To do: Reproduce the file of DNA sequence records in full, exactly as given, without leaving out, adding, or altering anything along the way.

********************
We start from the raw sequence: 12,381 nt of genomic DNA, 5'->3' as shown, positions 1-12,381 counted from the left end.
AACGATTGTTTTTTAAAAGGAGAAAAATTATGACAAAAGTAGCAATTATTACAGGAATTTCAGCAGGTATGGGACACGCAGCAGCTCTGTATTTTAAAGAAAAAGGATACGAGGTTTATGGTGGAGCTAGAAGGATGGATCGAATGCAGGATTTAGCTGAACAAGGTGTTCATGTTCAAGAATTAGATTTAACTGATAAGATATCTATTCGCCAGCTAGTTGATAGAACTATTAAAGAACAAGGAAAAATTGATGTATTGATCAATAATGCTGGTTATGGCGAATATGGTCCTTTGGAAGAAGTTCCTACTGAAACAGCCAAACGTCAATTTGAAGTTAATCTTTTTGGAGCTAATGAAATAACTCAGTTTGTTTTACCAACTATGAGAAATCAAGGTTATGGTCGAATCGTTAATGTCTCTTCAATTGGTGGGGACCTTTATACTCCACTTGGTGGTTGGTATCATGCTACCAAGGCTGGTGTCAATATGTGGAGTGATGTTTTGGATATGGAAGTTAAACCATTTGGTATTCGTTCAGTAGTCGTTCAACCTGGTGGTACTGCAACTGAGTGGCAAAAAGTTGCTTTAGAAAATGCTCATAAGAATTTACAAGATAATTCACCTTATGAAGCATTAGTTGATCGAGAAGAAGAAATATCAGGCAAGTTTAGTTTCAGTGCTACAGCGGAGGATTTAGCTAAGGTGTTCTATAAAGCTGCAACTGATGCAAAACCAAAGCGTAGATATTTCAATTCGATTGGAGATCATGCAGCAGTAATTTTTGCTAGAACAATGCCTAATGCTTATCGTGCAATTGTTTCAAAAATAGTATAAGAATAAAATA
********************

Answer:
We start from the raw sequence: 12,381 nt of genomic DNA, 5'->3' as shown, positions 1-12,381 counted from the left end.
AACGATTGTTTTTTAAAAGGAGAAAAATTATGACAAAAGTAGCAATTATTACAGGAATTTCAGCAGGTATGGGACACGCAGCAGCTCTGTATTTTAAAGAAAAAGGATACGAGGTTTATGGTGGAGCTAGAAGGATGGATCGAATGCAGGATTTAGCTGAACAAGGTGTTCATGTTCAAGAATTAGATTTAACTGATAAGATATCTATTCGCCAGCTAGTTGATAGAACTATTAAAGAACAAGGAAAAATTGATGTATTGATCAATAATGCTGGTTATGGCGAATATGGTCCTTTGGAAGAAGTTCCTACTGAAACAGCCAAACGTCAATTTGAAGTTAATCTTTTTGGAGCTAATGAAATAACTCAGTTTGTTTTACCAACTATGAGAAATCAAGGTTATGGTCGAATCGTTAATGTCTCTTCAATTGGTGGGGACCTTTATACTCCACTTGGTGGTTGGTATCATGCTACCAAGGCTGGTGTCAATATGTGGAGTGATGTTTTGGATATGGAAGTTAAACCATTTGGTATTCGTTCAGTAGTCGTTCAACCTGGTGGTACTGCAACTGAGTGGCAAAAAGTTGCTTTAGAAAATGCTCATAAGAATTTACAAGATAATTCACCTTATGAAGCATTAGTTGATCGAGAAGAAGAAATATCAGGCAAGTTTAGTTTCAGTGCTACAGCGGAGGATTTAGCTAAGGTGTTCTATAAAGCTGCAACTGATGCAAAACCAAAGCGTAGATATTTCAATTCGATTGGAGATCATGCAGCAGTAATTTTTGCTAGAACAATGCCTAATGCTTATCGTGCAATTGTTTCAAAAATAGTATAAGAATAAAATA